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Title: Force loading explains spatial sensing of ligands by cells
Author: Oria, Roger
Wiegand, Tina
Escribano, Jorge
Elosegui Artola, Alberto
Uriarte, Juan José
Moreno Pulido, Cristian
Platzman, Ilia
Delcanale, Pietro
Albertazzi, Lorenzo
Navajas Navarro, Daniel
Trepat Guixer, Xavier
Garcia Aznar, Jose Manuel
Cavalcanti Adam, Elisabetta Ada
Roca-Cusachs Soulere, Pere
Keywords: Matriu extracel·lular
Extracellular matrix
Issue Date: 14-Dec-2017
Publisher: Nature Publishing Group
Abstract: Cells can sense the density and distribution of extracellular matrix (ECM) molecules by means of individual integrin proteins and larger, integrin-containing adhesion complexes within the cell membrane. This spatial sensing drives cellular activity in a variety of normal and pathological contexts(1,2). Previous studies of cells on rigid glass surfaces have shown that spatial sensing of ECM ligands takes place at the nanometre scale, with integrin clustering and subsequent formation of focal adhesions impaired when single integrin-ligand bonds are separated by more than a few tens of nanometres(3-6). It has thus been suggested that a crosslinking 'adaptor' protein of this size might connect integrins to the actin cytoskeleton, acting as a molecular ruler that senses ligand spacing directly(3,7-9). Here, we develop gels whose rigidity and nanometrescale distribution of ECM ligands can be controlled and altered. We find that increasing the spacing between ligands promotes the growth of focal adhesions on low-rigidity substrates, but leads to adhesion collapse on more-rigid substrates. Furthermore, disordering the ligand distribution drastically increases adhesion growth, but reduces the rigidity threshold for adhesion collapse. The growth and collapse of focal adhesions are mirrored by, respectively, the nuclear or cytosolic localization of the transcriptional regulator protein YAP. We explain these findings not through direct sensing of ligand spacing, but by using an expanded computational molecular-clutch model(10,11), in which individual integrin-ECM bonds-the molecular clutches-respond to force loading by recruiting extra integrins, up to a maximum value. This generates more clutches, redistributing the overall force among them, and reducing the force loading per clutch. At high rigidity and high ligand spacing, maximum recruitment is reached, preventing further force redistribution and leading to adhesion collapse. Measurements of cellular traction forces and actin flow speeds support our model. Our results provide a general framework for how cells sense spatial and physical information at the nanoscale, precisely tuning the range of conditions at which they form adhesions and activate transcriptional regulation.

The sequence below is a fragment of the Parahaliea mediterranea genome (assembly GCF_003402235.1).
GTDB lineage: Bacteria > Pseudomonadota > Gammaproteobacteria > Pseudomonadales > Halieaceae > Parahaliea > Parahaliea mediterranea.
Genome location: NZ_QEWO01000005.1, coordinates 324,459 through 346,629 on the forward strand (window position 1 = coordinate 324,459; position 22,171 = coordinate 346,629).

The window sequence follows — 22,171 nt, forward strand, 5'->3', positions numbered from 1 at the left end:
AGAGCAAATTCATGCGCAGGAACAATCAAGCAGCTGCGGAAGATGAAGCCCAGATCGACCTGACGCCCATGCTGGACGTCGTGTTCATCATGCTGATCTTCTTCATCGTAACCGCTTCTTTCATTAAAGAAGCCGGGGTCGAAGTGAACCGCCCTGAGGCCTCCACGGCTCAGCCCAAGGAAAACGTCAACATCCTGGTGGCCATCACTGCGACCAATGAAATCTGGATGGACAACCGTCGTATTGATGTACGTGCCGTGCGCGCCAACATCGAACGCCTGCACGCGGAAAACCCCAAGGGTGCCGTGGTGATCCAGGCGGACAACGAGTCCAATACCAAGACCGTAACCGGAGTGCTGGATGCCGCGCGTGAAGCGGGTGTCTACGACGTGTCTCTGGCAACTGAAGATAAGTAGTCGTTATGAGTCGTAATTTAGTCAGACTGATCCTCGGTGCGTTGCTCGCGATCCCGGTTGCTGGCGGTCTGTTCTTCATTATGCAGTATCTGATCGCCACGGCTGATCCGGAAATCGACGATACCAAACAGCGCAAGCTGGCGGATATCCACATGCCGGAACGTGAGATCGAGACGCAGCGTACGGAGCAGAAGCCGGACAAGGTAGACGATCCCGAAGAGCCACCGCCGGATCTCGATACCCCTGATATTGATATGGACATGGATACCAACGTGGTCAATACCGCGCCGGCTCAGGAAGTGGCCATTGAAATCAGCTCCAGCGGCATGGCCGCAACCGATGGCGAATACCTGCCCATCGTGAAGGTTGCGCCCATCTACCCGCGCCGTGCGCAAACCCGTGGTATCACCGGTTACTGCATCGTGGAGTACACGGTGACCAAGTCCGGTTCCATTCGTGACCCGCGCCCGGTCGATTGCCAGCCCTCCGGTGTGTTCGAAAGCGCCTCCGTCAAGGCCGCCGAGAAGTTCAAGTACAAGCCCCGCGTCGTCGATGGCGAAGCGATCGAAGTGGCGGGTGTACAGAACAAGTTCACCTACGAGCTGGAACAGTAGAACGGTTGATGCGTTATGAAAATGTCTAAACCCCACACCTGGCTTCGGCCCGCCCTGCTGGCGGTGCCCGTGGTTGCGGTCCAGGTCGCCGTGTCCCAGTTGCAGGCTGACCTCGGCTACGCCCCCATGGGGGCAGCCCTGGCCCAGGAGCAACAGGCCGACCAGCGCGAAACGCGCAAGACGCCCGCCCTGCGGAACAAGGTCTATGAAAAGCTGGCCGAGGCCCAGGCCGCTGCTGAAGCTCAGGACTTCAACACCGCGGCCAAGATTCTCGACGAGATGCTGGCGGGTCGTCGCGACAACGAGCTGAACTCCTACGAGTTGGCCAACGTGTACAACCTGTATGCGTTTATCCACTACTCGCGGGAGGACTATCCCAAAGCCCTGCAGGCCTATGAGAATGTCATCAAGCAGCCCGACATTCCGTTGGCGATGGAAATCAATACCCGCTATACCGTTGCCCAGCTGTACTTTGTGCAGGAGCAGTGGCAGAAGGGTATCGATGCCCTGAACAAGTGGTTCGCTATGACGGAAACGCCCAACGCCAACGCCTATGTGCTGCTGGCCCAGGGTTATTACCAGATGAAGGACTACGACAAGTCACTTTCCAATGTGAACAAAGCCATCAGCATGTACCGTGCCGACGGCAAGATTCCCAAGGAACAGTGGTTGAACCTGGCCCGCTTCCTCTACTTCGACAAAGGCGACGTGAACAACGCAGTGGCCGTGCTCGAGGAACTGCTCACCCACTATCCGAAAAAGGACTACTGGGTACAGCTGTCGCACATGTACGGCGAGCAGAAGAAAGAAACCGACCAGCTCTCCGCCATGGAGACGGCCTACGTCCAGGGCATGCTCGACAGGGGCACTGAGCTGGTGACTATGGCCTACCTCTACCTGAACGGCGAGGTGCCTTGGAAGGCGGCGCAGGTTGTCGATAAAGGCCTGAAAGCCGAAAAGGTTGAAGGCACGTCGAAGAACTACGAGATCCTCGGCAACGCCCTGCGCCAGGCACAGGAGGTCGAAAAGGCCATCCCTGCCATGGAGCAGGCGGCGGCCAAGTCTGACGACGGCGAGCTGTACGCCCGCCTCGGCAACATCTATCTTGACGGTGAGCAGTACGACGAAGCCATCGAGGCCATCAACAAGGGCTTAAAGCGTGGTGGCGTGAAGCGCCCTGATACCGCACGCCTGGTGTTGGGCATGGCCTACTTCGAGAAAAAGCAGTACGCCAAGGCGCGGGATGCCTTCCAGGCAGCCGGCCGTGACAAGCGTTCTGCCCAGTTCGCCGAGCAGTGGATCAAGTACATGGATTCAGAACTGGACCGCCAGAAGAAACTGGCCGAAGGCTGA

Note: Versió postprint del document publicat a:
It is part of: Nature, 2017, vol. 552, num. 7684, p. 219-224
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ISSN: 0028-0836
Appears in Collections:Articles publicats en revistes (Institut de Bioenginyeria de Catalunya (IBEC))
Articles publicats en revistes (Biomedicina)

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